Monomoy Students Do Their Part Fighting Child Sexual Abuse

By: Alan Pollock

Topics: Monomoy Regional High School

The Monomoy Teen TASK Force.

HARWICH It’s a painful topic to discuss, but one that can’t be kept a secret.

The sexual abuse of children is a real problem on Cape Cod, and a group of students at Monomoy Regional High School is taking part in a unique partnership with Children’s Cove to raise awareness among their peers.

The 13 sophomores have been meeting as Monomoy’s Teen TASK (Taking A Stand for Kids) Force since December, working with Children’s Cove staff, the Dennis Police Department, Independence House and the Massachusetts State Police. The purpose of the group is to engage teens by empowering them to advocate for peers affected by abuse and to encourage them to step forward.

The TASK Force was divided into three teams, each developing its own child abuse awareness project. They designed their own promotional materials working with volunteers from Grouper Marketing, and each team had a separate week to implement their public awareness project in April, National Child Abuse Prevention Month.

“We recognized the fact that the best way for teens to hear the message about child sexual abuse would be from their peers,” Children’s Cove Director Stacy Gallagher said. “They taught us a lot about how they talk with their peers and the best way to present information in a meaningful way.”

One team used a strategy that put creative materials in common areas that peers engaged in, another had a table during their “Jawsome” hour where they played a fact game for prizes but also learned about abuse, while the third used a dazzling hologram that got a lot of attention.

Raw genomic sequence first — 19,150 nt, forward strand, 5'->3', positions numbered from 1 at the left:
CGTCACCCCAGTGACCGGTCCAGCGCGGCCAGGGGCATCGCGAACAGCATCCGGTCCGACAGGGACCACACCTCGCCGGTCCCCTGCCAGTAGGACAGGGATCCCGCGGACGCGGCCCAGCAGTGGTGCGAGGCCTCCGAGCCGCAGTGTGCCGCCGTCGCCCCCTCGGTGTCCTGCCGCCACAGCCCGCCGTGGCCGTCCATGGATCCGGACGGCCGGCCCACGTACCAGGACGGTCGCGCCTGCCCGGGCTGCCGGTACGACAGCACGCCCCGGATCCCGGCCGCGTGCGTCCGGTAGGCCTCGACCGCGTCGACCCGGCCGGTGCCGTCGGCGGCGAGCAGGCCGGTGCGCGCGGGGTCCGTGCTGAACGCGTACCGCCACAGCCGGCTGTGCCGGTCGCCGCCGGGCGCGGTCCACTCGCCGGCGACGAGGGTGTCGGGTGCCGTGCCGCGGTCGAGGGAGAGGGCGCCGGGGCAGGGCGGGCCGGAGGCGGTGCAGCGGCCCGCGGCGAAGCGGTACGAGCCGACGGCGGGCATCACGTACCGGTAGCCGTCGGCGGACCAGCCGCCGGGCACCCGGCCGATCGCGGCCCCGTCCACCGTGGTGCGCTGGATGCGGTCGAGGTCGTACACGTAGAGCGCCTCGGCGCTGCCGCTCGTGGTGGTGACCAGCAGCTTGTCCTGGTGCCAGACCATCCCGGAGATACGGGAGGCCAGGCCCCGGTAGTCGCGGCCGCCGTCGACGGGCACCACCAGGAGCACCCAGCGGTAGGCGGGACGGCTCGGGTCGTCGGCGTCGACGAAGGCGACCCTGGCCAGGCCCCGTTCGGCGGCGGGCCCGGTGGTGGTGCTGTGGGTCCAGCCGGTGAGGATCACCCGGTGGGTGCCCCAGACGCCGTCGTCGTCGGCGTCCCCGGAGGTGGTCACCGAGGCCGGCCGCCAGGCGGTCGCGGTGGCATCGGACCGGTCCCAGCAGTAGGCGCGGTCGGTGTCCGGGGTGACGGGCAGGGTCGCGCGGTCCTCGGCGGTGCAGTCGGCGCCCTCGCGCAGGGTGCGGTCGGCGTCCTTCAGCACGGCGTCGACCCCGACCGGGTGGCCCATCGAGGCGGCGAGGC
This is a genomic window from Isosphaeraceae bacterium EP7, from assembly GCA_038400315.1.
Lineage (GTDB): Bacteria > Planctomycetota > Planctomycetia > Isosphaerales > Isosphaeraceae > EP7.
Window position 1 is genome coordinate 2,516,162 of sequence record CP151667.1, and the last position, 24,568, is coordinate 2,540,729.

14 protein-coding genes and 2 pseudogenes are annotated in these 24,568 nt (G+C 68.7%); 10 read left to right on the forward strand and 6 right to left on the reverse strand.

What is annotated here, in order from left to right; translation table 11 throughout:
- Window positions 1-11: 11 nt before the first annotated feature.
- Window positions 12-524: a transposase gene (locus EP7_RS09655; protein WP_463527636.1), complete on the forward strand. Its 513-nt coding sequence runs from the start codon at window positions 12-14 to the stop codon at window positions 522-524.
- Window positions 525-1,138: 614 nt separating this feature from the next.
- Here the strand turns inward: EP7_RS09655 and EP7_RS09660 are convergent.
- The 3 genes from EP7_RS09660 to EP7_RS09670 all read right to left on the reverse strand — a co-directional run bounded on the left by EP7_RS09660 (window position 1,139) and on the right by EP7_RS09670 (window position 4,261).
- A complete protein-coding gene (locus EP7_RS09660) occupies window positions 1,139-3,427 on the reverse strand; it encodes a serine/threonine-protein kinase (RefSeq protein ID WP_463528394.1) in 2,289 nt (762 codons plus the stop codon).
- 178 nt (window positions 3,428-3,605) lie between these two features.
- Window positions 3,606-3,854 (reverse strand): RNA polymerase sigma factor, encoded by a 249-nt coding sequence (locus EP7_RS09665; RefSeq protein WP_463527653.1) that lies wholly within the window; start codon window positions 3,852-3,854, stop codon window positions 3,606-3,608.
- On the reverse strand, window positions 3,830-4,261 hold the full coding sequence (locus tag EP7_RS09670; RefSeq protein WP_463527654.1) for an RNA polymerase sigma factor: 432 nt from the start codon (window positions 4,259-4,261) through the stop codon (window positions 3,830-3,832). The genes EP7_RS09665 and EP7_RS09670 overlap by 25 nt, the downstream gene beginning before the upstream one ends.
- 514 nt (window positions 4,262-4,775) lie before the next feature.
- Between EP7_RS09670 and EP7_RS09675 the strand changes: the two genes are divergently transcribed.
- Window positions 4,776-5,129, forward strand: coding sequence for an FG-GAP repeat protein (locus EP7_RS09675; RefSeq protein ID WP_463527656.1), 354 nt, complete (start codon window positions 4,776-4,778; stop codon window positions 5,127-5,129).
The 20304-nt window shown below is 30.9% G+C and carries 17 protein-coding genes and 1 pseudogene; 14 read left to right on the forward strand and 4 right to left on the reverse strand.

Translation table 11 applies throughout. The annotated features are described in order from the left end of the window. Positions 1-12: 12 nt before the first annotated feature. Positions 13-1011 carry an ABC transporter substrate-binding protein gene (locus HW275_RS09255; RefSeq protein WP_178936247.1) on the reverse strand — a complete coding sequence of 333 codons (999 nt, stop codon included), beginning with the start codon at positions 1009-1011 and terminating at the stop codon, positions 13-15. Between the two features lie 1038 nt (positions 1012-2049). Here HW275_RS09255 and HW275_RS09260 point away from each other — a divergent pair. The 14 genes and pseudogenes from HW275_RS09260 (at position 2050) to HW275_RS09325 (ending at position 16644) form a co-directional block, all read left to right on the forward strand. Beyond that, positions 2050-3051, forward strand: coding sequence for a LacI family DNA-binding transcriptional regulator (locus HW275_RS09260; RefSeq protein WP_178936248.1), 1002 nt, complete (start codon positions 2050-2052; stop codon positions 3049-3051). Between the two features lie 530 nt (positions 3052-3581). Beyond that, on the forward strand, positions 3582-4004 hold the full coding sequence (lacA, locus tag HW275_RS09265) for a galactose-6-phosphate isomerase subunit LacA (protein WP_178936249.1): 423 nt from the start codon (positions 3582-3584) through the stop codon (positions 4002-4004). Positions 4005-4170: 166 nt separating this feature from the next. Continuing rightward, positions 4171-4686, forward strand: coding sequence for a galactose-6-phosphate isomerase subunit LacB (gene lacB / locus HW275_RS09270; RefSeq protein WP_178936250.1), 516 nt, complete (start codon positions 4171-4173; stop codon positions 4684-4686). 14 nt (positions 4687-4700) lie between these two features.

Child sexual abuse affects one in four girls and one in six boys before the age of 18. Children who have experienced abuse often disclose to a peer, often to someone their own age, but sometimes the friend fails to tell a trusted adult, leaving the victim without help. The Teen TASK Force educates students about the need to help friends who have suffered abuse by talking to a guidance counselor, a school resource officer, or Children's Cove. It does not encourage students to serve as peer counselors.

Melissa Maguire, Monomoy’s director of student services, said she’s proud of her students.

“It was so impressive to see the collaboration between our amazing MRHS students and Children’s Cove,” she said. “Our students were passionate about their projects which addressed teen dating violence and more.”

This was the first year for Monomoy’s Teen TASK Force, which was based on a pilot program at Dennis-Yarmouth High last year. Gallagher said she’s thrilled with the students’ involvement.

“It was incredible to see their success, creativity and passion not only for the idea of raising awareness, but supporting victims who have not come forward yet and encouraging them to get the support they need. They gave us a lot of insight and information to better engage their peers and spread awareness,” she said.

The programs in Monomoy and D-Y may serve as models for other school districts, Gallagher noted. Children’s Cove has shared their success with some other school districts on the Cape, and are hoping to launch another Teen TASK Force next school year.

Established 21 years ago, Children's Cove uses an interdisciplinary approach to help sexual abuse victims, providing medical attention and counseling in a safe, home-like space. While the county-operated center also allows officials to preserve evidence that might be needed to prosecute the case, its primary mission is to advocate for the victims of child sexual abuse.

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Email Alan Pollock at alan